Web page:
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What is an Energy Performance Certificate (EPC)?

By Fraser Gregory  //  Tue 3rd March 2020
What is an EPC certificate? Energy Performance Certificates Explained - Plaza Estates
Do I need an EPC when buying or renting a property?
With global warming rarely out of the news, reducing home energy use is an important step to cutting your carbon footprint.

But taking measures to make your property more energy efficient aren’t just about kindness to the planet. If you are selling or renting out your home, it is a legal requirement that it reaches minimum energy efficiency standards.

Knowing that you are staying within the law all comes down to one document - your energy performance certificate (EPC). But what exactly is an EPC? We answer the questions we are most often asked about this part of selling and renting out homes.

What is an energy performance certificate (EPC)?

EPCs measure how energy efficient your home is and are an essential part of marketing your property for sale or rent. Each EPC is valid for 10 years, however, you can have your property reassessed at any time.

EPC home reports contain:

  • Information about a property’s energy use and typical energy costs
  • Recommendations about how to reduce energy use and save money.

What are the energy efficiency ratings?

An EPC gives a property an energy efficiency rating from A (most efficient) to G (least efficient). A good EPC rating can be a powerful marketing tool, when selling or renting out a home, as it’s a good indication that the property will be warm and efficient to heat with lower energy bills.

Who needs to get an EPC?

If you’re selling or renting out your home, you need to provide your prospective buyers or tenants with an EPC. You should give a copy to your estate agent.

Do I need an EPC when buying or renting a property?

No, it is the responsibility of the seller or landlord to organise and pay for the EPC - you should never be asked for money for an assessment to be carried out if you are a buyer or tenant.

What are the minimum energy efficiency standards (MEES) legislation?

For landlords, since 2018 it has been a legal requirement that domestic properties meet the minimum energy efficiency standard of an EPC E rating before they can be rented out. This currently applies to new tenancies, but from April 2020 it will apply to existing ones too.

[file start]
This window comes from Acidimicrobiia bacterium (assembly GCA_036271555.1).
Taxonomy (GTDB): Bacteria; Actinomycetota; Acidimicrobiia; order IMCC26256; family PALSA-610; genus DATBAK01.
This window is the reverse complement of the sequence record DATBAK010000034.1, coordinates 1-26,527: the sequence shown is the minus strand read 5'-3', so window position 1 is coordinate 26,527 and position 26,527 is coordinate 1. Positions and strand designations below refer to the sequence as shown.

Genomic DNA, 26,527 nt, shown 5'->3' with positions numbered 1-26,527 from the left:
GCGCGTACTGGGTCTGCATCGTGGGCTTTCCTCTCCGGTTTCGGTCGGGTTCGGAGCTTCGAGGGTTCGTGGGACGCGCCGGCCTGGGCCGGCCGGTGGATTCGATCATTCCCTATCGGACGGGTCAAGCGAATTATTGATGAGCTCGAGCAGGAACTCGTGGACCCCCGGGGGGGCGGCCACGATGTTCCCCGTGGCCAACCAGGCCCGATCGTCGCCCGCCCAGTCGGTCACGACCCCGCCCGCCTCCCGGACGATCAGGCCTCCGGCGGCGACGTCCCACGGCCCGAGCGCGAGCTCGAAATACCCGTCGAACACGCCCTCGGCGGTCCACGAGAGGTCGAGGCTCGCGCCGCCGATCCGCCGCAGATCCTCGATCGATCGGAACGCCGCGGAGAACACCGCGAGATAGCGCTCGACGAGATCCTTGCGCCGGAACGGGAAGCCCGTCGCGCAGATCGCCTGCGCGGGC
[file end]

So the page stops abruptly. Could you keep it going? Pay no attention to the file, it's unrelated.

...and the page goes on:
Who can carry out an EPC?

A qualified and accredited domestic energy assessor will carry out the inspection and issue you with your EPC.

Your estate agent or letting agent may suggest an assessor who can complete the inspection for you, or check the EPC register for accredited assessors in your area.

How long does an EPC survey take?

The EPC inspection takes less than an hour and includes an internal and external assessment.

What is involved?

Domestic energy assessors will inspect or measure the property’s:

  • Exterior walls
  • Roof insulation
  • Floor
  • Windows
  • Open fireplaces
  • Boiler
  • Lighting
  • Heating system
  • Heating controls
  • Hot water cylinder insulation
  • Ventilation system
  • Conservatory and extension.

How do I get a copy of an EPC?

Your assessor will give you a copy of their report, once completed. You can look at the EPCs of other properties free of charge by visiting the online EPC register. This lets you compare your home’s energy performance with that of similar properties.

How much does an EPC cost?

The cost will depend upon the size of the property, and the work involved to complete the assessment, but prices start at around £35.

What information is displayed on an EPC?

Your EPC will include the all-important rating of your property from A to G, displayed in a chart - similar to those supplied with electrical items such as fridges.

It will also include:

1. The estimated costs of running your home

The report will include details of how much it is likely to cost to heat and power your home with a list of savings you could make by improving the energy efficiency.

2. A summary of energy performance related features

The EPC shows how energy efficient different parts of your home are, including the walls, roof, windows and heating system.

What if I have a question about my EPC?

If you don’t understand the information on your EPC or think something is wrong, begin by contacting your energy assessor. You can also contact your assessor’s accreditation scheme - details will be listed on the certificate.

Find out more

Find out more about EPC rules on the government website

If you’re thinking of selling or renting out property and would like advice about energy performance certificates, or any other aspect of marketing your home, contact us today.

What is an EPC certificate? Energy Performance Certificates Explained (resurface from this -

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